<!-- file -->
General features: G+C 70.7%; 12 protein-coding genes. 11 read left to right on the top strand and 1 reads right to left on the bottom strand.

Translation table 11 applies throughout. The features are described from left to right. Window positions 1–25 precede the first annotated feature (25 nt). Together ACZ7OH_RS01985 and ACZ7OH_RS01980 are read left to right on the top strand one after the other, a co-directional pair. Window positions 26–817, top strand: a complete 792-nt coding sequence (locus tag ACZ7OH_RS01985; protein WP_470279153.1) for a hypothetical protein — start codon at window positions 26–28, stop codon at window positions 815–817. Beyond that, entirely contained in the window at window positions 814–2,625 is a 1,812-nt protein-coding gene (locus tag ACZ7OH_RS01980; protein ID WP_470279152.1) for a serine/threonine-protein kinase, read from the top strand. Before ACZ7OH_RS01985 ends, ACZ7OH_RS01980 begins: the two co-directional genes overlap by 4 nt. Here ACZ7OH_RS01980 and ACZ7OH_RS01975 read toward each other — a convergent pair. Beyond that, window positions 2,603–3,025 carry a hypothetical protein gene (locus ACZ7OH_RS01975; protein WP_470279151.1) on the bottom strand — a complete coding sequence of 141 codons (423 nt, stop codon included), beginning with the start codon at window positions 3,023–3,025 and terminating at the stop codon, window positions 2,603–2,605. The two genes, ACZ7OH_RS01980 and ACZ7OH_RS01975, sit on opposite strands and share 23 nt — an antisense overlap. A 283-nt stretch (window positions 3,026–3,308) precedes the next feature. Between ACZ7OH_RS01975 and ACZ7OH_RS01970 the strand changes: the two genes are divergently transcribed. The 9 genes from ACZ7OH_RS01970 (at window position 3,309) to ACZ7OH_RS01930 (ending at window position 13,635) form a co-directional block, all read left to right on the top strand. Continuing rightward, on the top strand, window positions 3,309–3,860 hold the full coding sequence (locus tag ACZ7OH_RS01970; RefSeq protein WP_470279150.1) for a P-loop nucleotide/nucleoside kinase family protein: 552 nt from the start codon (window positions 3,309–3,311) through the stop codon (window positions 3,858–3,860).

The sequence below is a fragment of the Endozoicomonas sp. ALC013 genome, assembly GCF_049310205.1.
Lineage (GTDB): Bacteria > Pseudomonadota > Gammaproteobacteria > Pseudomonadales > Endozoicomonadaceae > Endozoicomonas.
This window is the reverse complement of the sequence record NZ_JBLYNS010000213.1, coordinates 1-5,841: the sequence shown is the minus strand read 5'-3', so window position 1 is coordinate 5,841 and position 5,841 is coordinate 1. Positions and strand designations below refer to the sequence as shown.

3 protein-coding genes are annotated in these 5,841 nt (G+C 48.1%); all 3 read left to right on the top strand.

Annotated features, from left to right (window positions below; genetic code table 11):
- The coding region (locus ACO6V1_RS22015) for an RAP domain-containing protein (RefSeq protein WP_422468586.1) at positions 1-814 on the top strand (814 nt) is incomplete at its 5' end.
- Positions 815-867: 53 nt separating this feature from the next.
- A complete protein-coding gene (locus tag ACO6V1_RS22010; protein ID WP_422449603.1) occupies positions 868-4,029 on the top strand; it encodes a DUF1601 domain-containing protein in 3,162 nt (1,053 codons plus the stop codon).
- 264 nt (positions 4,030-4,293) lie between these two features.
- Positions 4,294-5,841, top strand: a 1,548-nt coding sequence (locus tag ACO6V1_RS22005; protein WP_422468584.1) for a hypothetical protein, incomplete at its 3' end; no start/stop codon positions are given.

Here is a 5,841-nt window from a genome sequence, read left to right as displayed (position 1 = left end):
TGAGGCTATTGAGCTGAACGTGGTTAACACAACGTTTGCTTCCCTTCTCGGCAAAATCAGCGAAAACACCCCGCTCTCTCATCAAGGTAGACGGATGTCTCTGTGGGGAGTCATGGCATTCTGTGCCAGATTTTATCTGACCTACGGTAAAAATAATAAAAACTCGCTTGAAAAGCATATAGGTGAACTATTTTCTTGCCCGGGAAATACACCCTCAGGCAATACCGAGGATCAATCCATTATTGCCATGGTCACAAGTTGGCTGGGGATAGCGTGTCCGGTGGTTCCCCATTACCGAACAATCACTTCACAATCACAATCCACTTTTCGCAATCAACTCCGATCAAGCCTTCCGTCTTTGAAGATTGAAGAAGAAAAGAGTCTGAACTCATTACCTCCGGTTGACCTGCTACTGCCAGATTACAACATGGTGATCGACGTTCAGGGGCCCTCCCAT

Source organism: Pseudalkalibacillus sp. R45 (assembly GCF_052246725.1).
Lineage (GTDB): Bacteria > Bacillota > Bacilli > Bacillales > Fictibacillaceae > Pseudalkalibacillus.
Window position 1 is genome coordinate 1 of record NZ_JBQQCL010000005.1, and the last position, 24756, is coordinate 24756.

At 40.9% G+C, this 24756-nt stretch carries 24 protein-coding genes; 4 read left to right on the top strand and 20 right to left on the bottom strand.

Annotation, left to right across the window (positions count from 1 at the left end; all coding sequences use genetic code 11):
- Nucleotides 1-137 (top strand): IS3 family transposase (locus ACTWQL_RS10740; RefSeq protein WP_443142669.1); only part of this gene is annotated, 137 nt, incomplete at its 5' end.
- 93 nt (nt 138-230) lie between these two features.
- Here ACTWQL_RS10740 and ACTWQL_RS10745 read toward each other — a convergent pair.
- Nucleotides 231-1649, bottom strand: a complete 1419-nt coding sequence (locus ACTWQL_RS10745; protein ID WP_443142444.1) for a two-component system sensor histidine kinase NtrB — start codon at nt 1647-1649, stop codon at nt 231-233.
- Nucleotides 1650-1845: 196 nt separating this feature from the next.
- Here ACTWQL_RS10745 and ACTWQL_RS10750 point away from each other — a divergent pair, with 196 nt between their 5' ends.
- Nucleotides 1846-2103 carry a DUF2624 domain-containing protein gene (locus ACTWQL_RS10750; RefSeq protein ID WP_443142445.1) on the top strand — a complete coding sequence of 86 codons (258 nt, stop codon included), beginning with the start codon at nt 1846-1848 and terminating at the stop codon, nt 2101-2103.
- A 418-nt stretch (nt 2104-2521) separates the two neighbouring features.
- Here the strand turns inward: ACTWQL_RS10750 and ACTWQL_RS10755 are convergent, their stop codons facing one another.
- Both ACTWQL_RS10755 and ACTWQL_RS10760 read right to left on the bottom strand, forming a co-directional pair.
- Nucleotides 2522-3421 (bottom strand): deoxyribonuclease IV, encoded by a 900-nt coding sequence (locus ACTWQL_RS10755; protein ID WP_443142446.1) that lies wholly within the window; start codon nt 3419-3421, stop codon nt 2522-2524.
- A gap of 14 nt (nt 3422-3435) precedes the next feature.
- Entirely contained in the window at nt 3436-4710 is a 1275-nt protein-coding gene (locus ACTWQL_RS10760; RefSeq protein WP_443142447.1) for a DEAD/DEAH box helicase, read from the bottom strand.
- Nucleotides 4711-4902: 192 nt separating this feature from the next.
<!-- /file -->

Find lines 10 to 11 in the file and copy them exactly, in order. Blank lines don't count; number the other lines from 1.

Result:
- A complete protein-coding gene (locus tag ACO6V1_RS22010; protein ID WP_422449603.1) occupies positions 868-4,029 on the top strand; it encodes a DUF1601 domain-containing protein in 3,162 nt (1,053 codons plus the stop codon).
- 264 nt (positions 4,030-4,293) lie between these two features.